Divisional Secretary Vadamaratchi East Mr. S. Saththiyaseelan, Administrative Officer Pachchilapallai Divisional Secretariat Mr. T. Suntharamoorth, General Officer Commanding 55 Division Brigadier Ajith Wijesinghe and a large crowd attended the handing over ceremony held at Thalaiady Central College. The 55 Division had arranged a donation of dry ration packs, each worth of Rs. 2000/=, for 75 low income families in the area on the same occasion.

 

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Livelihood project loans for ex‐LTTE combatants

The government, under the direction of President Mahinda Rajapaksa has allocated Rs. 525 million to provide livelihood project loans to the rehabilitated ex-LTTE cadres and civilians affected by terrorism during the past three decades.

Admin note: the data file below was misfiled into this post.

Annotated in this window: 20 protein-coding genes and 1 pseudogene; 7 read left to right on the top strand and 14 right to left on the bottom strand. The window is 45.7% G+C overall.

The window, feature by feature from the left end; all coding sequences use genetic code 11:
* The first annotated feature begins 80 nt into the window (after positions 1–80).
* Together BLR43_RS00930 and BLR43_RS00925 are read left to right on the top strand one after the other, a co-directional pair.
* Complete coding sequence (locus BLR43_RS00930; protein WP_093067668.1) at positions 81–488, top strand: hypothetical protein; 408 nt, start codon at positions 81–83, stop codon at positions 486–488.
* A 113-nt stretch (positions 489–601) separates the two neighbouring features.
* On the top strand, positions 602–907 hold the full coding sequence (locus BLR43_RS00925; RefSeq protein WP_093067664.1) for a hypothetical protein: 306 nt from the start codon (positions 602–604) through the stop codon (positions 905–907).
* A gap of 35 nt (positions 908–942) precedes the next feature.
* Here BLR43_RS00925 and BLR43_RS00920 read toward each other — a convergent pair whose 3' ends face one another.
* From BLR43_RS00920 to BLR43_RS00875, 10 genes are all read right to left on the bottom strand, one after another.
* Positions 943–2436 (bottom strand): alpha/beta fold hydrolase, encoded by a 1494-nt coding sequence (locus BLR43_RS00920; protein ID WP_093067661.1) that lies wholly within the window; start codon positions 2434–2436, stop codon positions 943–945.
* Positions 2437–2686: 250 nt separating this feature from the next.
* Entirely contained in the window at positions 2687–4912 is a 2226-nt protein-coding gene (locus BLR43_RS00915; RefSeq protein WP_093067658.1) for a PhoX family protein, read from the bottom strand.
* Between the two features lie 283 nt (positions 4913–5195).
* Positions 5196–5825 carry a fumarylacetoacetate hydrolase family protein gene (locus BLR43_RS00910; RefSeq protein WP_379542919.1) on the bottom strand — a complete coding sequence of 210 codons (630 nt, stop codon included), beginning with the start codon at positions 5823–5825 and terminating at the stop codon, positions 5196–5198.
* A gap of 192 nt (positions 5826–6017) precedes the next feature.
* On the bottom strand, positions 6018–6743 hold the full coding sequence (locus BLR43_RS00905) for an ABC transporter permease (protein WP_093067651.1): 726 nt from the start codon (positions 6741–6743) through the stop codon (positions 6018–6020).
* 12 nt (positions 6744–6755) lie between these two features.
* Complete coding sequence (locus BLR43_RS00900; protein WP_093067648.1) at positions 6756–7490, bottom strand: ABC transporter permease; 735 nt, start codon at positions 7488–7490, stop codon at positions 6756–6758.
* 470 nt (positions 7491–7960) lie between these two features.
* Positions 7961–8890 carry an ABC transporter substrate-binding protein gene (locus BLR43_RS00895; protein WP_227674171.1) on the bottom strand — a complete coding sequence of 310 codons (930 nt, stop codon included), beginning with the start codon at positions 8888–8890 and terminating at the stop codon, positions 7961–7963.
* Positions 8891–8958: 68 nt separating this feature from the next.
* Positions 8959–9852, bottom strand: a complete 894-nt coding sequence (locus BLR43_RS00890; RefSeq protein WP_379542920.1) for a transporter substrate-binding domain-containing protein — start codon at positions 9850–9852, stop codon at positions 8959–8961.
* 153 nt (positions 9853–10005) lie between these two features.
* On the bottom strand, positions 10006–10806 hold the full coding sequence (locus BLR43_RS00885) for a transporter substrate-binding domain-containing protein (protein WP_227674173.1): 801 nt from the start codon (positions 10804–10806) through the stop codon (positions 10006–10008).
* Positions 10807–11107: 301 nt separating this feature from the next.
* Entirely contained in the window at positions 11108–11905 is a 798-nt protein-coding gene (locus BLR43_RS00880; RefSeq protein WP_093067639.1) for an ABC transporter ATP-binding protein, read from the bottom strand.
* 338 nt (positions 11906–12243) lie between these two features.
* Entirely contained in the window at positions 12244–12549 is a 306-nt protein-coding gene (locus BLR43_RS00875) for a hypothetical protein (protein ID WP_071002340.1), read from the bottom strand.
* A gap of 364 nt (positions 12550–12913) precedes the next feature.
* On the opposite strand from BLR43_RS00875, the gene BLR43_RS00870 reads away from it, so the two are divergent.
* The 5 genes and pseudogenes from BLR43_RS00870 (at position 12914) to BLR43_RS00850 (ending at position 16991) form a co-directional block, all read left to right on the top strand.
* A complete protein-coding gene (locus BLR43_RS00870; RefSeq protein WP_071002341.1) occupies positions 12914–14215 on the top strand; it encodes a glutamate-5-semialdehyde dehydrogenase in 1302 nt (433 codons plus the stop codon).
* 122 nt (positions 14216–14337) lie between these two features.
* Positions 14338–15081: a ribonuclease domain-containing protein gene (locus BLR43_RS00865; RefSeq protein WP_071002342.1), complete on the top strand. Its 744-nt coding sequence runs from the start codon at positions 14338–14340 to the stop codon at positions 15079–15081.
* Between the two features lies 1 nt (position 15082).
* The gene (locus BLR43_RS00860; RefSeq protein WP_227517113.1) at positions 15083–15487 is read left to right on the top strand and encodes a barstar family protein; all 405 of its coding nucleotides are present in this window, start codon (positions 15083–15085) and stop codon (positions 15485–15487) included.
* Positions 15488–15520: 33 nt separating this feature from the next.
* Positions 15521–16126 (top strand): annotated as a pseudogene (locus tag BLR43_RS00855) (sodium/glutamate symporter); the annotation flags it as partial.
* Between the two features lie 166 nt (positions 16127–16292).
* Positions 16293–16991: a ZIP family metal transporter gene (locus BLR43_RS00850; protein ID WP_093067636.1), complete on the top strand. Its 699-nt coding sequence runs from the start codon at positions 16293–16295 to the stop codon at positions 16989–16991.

Around 4,700 loan applications have already been received from rehabilitated LTTE cadres and arrangements are in place to provide loans for them to start livelihood development projects as soon as the officials completed processing them, Rehabilitation Commissioner General Jagath Wijethilake said.

Over 11,600 ex-cadres have already benefited from the loans provided during the first and second stages which covered nearly one-third of the ex-combatants who had undergone rehabilitation and it is around 40 percent out of the total number of rehabilitated LTTE cadres.